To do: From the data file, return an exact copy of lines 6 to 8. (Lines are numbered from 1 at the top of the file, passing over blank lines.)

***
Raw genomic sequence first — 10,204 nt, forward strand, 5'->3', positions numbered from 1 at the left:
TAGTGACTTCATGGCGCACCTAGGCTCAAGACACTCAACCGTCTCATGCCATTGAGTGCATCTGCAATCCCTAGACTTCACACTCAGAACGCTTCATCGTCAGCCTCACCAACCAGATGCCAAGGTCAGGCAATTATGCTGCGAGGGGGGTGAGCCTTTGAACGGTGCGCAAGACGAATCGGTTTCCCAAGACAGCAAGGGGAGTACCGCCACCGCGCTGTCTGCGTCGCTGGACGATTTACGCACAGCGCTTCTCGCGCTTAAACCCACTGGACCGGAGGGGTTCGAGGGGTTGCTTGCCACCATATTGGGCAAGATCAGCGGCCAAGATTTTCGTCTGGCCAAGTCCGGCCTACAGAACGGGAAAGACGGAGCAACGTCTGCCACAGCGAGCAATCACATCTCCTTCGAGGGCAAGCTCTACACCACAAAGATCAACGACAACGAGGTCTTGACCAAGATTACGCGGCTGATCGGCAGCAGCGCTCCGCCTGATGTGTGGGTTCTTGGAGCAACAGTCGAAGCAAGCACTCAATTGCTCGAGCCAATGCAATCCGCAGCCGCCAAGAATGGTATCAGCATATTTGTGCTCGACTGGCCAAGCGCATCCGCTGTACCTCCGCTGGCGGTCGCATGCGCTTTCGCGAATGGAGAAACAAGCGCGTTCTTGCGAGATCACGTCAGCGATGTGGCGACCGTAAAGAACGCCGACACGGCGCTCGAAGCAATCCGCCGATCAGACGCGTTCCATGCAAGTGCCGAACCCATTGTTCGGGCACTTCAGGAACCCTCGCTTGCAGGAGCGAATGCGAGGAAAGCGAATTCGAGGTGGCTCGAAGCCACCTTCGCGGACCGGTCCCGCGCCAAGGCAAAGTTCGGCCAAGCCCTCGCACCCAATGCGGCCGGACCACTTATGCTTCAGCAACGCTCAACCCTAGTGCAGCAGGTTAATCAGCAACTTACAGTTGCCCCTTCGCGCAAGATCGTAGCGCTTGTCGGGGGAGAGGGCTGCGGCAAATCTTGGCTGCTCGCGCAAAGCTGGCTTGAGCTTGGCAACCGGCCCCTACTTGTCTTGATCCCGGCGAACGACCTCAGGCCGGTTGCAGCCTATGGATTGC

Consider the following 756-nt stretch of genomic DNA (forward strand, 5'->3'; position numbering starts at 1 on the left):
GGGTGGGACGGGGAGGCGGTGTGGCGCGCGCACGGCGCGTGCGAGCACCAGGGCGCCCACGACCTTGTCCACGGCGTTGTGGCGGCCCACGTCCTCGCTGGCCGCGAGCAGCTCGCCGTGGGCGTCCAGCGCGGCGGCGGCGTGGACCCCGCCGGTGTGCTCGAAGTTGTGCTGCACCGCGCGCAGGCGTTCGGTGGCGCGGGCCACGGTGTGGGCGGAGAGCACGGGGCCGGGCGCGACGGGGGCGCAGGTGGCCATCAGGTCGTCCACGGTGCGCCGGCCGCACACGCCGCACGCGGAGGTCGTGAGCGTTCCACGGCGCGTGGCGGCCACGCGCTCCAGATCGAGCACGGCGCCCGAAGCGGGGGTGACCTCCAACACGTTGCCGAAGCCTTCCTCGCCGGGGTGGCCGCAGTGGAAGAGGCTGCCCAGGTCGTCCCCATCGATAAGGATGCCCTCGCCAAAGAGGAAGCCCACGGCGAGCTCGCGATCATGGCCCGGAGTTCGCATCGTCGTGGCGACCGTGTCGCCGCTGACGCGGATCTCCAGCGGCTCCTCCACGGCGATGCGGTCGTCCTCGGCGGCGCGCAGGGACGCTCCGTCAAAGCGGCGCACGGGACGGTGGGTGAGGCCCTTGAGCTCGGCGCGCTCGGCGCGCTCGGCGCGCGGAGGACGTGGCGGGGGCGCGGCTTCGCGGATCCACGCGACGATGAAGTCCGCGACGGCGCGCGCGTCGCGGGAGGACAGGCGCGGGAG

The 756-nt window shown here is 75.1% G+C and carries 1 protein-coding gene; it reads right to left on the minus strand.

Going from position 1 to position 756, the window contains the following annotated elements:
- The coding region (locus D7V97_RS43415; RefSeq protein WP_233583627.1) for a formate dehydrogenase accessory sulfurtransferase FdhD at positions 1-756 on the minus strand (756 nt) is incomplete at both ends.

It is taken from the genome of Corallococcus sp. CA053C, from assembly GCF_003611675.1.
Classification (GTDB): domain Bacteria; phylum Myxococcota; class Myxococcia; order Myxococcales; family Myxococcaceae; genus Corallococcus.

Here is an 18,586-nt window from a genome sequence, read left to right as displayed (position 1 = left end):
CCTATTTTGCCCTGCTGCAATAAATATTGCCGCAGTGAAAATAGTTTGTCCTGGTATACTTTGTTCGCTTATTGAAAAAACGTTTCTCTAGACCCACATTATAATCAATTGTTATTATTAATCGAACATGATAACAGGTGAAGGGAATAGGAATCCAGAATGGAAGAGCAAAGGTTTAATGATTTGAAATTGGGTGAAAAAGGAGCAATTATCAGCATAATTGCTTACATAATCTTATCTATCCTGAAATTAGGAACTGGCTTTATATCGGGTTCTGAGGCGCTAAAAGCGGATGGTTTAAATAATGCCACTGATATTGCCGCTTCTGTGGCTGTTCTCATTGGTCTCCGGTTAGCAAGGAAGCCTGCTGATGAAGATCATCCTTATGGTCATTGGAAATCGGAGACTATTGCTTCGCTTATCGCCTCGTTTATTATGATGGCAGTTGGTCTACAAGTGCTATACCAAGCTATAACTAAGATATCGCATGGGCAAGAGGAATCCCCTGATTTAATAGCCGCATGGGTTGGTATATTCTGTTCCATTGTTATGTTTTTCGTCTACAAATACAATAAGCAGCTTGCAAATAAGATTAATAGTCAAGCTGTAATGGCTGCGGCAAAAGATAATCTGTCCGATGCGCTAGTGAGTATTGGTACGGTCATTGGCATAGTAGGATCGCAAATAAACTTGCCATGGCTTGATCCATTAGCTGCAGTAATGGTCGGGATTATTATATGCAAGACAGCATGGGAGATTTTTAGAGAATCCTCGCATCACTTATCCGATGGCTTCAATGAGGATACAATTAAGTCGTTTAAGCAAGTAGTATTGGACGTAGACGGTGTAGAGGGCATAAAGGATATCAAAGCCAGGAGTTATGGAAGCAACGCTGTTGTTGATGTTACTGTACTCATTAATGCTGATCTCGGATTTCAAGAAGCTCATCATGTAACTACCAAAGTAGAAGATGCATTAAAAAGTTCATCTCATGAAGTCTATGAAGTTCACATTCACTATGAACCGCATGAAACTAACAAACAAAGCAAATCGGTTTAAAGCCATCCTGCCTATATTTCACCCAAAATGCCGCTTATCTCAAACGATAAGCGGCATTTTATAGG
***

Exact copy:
Going from position 1 to position 756, the window contains the following annotated elements:
- The coding region (locus D7V97_RS43415; RefSeq protein WP_233583627.1) for a formate dehydrogenase accessory sulfurtransferase FdhD at positions 1-756 on the minus strand (756 nt) is incomplete at both ends.

It is taken from the genome of Corallococcus sp. CA053C, from assembly GCF_003611675.1.